Deaf You –
I know things seem really difficult right now, but they won’t always be. You’re stronger than you think you are. You made it through losing someone July, and you can make it through this too.
Finding the right medication takes time. Time I know you don’t want to spend on it, but you have to. And it seems like you’re close to finding the right one now anyway. I believe that you’re close to settling on a medication. That this one you’re on now, Seroquel, may even be the one. The only issue for you right now is drowsiness, and people seem to be saying that that goes away. Or maybe you just need to adjust the time at which you take it.
School is a stress that I know you wish you could avoid, but if you want to get into your program by the fall, you have to keep pushing forward. It’s hard now, but it will all be worth it in the end.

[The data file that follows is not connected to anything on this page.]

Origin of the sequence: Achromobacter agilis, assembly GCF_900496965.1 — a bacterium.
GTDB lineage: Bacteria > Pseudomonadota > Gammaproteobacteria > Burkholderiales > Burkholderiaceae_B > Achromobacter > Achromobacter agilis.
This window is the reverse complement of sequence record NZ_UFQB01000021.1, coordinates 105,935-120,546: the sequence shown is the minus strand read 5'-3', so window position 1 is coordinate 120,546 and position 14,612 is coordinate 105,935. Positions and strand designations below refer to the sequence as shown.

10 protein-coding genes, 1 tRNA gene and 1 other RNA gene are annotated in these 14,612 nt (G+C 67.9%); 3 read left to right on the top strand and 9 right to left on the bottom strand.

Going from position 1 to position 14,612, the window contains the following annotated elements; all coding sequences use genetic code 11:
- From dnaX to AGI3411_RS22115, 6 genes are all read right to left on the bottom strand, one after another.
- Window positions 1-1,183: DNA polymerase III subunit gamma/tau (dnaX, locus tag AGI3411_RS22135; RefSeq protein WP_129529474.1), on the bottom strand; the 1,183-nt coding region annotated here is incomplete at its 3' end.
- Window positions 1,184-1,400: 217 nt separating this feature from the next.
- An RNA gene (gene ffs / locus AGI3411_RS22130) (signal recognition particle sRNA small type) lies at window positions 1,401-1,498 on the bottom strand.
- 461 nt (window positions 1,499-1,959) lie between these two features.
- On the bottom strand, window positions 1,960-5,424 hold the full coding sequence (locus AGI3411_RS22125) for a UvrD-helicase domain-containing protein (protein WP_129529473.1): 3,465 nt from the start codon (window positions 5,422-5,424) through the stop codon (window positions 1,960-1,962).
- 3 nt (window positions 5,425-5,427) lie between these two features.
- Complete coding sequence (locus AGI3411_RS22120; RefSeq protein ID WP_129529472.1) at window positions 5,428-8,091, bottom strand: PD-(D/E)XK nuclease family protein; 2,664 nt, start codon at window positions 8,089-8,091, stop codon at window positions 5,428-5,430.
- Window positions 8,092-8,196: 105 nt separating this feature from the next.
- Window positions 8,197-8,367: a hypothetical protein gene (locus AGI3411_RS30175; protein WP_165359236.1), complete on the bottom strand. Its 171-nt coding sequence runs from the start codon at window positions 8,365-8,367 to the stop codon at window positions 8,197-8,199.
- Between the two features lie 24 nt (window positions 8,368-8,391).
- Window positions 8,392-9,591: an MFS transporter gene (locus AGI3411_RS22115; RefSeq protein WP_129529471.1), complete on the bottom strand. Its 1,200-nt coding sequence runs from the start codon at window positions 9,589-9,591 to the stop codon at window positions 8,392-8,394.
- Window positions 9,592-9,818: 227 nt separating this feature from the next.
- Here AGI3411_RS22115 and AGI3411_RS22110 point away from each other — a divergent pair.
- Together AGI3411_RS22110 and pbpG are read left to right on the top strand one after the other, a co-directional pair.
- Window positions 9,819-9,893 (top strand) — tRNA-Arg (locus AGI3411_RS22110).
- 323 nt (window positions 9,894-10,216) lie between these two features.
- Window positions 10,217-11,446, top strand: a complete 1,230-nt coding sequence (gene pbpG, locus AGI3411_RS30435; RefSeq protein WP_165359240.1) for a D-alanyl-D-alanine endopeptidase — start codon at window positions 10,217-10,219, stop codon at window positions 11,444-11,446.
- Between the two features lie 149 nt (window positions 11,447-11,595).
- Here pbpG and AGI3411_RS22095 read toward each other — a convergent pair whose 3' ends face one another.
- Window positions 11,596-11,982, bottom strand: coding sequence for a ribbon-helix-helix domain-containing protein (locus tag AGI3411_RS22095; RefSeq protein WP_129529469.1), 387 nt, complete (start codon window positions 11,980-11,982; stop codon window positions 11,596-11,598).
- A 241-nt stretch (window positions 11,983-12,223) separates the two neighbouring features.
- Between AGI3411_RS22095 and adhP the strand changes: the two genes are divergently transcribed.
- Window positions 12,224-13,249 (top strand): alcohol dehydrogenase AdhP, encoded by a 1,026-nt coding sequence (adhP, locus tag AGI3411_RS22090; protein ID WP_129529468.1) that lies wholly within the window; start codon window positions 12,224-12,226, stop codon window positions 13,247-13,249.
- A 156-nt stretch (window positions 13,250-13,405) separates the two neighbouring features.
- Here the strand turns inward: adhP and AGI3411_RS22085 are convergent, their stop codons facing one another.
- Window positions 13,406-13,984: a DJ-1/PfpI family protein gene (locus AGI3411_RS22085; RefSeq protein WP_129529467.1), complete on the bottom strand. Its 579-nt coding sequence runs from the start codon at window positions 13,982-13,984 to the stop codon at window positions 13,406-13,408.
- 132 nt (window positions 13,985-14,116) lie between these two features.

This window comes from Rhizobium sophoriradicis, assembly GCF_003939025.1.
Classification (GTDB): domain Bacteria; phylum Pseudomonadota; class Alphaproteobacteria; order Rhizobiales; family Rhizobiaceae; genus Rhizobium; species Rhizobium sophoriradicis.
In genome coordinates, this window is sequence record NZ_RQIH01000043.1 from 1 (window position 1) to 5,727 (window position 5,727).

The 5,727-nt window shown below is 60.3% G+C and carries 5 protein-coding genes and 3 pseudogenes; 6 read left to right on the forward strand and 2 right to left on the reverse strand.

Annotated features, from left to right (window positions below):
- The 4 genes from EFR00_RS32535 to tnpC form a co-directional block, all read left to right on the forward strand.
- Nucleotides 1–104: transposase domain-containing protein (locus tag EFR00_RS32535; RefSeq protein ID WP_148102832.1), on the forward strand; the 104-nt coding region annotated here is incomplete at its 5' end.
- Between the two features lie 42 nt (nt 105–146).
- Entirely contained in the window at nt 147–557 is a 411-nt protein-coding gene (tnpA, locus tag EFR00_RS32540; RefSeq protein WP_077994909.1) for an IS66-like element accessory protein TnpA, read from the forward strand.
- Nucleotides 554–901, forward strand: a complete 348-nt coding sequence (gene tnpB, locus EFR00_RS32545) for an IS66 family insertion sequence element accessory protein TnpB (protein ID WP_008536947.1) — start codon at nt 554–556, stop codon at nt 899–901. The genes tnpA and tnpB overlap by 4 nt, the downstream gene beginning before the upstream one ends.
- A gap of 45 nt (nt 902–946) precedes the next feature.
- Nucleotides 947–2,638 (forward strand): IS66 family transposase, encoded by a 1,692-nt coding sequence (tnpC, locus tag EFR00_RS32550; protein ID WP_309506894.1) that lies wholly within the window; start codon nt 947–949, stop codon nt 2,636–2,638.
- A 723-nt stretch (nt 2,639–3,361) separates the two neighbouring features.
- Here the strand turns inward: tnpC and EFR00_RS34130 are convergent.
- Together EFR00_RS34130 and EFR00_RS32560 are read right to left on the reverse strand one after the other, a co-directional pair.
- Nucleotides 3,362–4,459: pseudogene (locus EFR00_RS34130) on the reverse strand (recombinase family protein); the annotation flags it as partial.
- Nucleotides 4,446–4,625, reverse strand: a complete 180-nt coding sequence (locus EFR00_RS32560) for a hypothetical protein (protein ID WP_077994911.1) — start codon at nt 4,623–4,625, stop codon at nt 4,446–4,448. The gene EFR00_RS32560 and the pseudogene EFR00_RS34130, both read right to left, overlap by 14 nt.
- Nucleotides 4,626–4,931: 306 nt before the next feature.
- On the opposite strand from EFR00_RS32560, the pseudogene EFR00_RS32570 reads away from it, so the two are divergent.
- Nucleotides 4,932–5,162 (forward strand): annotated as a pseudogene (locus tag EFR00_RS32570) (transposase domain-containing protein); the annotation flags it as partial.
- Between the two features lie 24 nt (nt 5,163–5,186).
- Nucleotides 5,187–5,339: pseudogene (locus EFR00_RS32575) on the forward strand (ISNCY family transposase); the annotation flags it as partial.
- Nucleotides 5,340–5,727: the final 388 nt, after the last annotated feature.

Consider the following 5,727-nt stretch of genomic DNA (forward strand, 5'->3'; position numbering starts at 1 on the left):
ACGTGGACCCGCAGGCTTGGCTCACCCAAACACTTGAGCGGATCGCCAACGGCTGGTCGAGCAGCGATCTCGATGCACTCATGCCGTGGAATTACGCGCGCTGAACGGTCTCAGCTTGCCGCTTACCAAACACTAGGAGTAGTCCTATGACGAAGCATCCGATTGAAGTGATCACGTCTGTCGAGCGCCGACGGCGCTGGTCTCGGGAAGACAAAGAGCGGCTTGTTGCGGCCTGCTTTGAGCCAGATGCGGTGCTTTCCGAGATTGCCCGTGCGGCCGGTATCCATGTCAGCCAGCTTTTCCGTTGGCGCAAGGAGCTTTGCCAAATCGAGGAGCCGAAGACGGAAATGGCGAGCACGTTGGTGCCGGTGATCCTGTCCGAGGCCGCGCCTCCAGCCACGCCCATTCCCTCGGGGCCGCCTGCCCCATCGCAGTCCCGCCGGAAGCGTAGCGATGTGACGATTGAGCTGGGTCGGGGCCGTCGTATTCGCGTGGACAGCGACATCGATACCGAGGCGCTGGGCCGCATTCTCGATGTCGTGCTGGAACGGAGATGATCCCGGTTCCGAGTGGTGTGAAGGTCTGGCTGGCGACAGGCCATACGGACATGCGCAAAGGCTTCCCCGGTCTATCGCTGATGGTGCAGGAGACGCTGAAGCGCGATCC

Family drama will never be something that you can escape from. Especially with how close you are to your mom. I hope that doesn’t change for you. It’s a wonderful thing to have.
Personal struggles aren’t really something I can tell you will go away or not. Those are thing that are going to change all the time. But if you remember how much of a struggle it was back in July when you lost her, you’ll be able to push forward. She should be someone that, even though not part of your live anymore, still gives you strength through memories.
Someone Close to You